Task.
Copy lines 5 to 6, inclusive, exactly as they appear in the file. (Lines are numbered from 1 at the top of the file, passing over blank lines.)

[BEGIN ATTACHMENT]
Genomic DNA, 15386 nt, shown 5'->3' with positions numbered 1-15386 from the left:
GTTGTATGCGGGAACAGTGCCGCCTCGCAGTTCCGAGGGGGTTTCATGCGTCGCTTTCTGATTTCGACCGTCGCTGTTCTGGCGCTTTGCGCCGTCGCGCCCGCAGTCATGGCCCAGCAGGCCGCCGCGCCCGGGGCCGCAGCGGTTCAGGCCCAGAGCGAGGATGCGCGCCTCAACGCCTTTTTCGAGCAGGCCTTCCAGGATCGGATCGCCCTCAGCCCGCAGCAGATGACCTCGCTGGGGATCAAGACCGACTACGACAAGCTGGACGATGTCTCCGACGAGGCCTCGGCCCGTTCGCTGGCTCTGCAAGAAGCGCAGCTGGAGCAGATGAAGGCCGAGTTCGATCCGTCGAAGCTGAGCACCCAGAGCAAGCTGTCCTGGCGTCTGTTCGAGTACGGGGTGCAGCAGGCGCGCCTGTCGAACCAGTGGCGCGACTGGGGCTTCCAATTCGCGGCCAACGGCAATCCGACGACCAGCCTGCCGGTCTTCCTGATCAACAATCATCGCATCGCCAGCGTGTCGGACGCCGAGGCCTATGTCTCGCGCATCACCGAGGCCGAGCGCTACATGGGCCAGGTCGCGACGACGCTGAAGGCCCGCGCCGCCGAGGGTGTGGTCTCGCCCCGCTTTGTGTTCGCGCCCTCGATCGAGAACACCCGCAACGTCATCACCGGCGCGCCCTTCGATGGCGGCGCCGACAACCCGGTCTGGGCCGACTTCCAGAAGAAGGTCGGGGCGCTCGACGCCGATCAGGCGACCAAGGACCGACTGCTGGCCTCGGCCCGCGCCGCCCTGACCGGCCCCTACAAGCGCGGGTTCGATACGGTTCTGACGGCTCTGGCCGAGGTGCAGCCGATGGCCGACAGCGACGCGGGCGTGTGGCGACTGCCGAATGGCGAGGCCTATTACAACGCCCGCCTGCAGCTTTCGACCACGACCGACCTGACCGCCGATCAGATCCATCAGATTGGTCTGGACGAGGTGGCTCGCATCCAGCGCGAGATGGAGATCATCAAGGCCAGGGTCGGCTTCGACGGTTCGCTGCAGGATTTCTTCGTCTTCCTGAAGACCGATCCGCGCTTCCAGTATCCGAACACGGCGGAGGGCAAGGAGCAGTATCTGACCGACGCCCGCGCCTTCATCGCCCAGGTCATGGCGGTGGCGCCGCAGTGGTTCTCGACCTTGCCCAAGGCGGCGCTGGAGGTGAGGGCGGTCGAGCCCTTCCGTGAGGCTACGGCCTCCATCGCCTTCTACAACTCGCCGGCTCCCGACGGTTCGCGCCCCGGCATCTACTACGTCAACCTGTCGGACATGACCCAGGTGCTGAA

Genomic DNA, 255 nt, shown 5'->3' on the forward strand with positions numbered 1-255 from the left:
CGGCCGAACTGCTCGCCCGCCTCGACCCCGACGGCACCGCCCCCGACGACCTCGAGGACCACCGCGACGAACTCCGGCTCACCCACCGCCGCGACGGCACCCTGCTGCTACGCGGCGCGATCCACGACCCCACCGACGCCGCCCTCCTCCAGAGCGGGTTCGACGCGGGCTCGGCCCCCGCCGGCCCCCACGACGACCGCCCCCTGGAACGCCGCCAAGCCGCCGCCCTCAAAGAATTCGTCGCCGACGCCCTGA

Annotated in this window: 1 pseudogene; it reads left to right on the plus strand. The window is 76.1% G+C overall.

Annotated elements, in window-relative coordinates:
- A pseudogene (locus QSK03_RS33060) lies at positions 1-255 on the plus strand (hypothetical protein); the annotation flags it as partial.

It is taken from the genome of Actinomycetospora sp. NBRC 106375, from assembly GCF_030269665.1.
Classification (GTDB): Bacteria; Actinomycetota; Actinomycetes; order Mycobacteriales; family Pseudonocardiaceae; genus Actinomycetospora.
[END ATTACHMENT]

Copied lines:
Annotated in this window: 1 pseudogene; it reads left to right on the plus strand. The window is 76.1% G+C overall.

Annotated elements, in window-relative coordinates: